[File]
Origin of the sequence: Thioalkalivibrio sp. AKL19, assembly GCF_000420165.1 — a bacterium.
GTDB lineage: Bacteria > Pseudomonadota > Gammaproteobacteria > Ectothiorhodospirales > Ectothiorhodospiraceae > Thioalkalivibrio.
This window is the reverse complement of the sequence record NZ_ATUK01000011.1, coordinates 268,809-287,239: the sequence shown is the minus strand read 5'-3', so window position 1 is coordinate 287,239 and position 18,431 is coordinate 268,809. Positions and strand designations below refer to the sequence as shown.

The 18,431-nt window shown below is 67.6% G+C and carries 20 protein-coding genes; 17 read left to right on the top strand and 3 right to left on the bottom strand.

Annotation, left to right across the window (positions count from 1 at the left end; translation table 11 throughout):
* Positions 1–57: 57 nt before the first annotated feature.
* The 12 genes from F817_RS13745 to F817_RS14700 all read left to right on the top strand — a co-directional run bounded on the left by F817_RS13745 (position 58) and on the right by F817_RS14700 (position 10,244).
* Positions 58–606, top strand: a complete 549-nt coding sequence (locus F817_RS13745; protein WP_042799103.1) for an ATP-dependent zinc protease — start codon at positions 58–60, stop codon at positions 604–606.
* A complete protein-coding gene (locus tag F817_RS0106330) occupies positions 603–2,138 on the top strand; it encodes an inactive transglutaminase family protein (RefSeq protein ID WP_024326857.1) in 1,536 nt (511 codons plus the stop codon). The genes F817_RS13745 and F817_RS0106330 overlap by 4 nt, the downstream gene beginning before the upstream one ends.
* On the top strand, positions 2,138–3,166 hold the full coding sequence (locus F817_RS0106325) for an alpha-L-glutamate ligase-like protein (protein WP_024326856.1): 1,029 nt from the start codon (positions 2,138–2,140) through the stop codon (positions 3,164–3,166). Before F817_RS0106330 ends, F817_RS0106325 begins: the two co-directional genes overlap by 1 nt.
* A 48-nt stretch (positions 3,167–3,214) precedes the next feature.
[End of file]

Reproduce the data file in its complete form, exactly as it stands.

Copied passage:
Origin of the sequence: Thioalkalivibrio sp. AKL19, assembly GCF_000420165.1 — a bacterium.
GTDB lineage: Bacteria > Pseudomonadota > Gammaproteobacteria > Ectothiorhodospirales > Ectothiorhodospiraceae > Thioalkalivibrio.
This window is the reverse complement of the sequence record NZ_ATUK01000011.1, coordinates 268,809-287,239: the sequence shown is the minus strand read 5'-3', so window position 1 is coordinate 287,239 and position 18,431 is coordinate 268,809. Positions and strand designations below refer to the sequence as shown.

The 18,431-nt window shown below is 67.6% G+C and carries 20 protein-coding genes; 17 read left to right on the top strand and 3 right to left on the bottom strand.

Annotation, left to right across the window (positions count from 1 at the left end; translation table 11 throughout):
* Positions 1–57: 57 nt before the first annotated feature.
* The 12 genes from F817_RS13745 to F817_RS14700 all read left to right on the top strand — a co-directional run bounded on the left by F817_RS13745 (position 58) and on the right by F817_RS14700 (position 10,244).
* Positions 58–606, top strand: a complete 549-nt coding sequence (locus F817_RS13745; protein WP_042799103.1) for an ATP-dependent zinc protease — start codon at positions 58–60, stop codon at positions 604–606.
* A complete protein-coding gene (locus tag F817_RS0106330) occupies positions 603–2,138 on the top strand; it encodes an inactive transglutaminase family protein (RefSeq protein ID WP_024326857.1) in 1,536 nt (511 codons plus the stop codon). The genes F817_RS13745 and F817_RS0106330 overlap by 4 nt, the downstream gene beginning before the upstream one ends.
* On the top strand, positions 2,138–3,166 hold the full coding sequence (locus F817_RS0106325) for an alpha-L-glutamate ligase-like protein (protein WP_024326856.1): 1,029 nt from the start codon (positions 2,138–2,140) through the stop codon (positions 3,164–3,166). Before F817_RS0106330 ends, F817_RS0106325 begins: the two co-directional genes overlap by 1 nt.
* A 48-nt stretch (positions 3,167–3,214) precedes the next feature.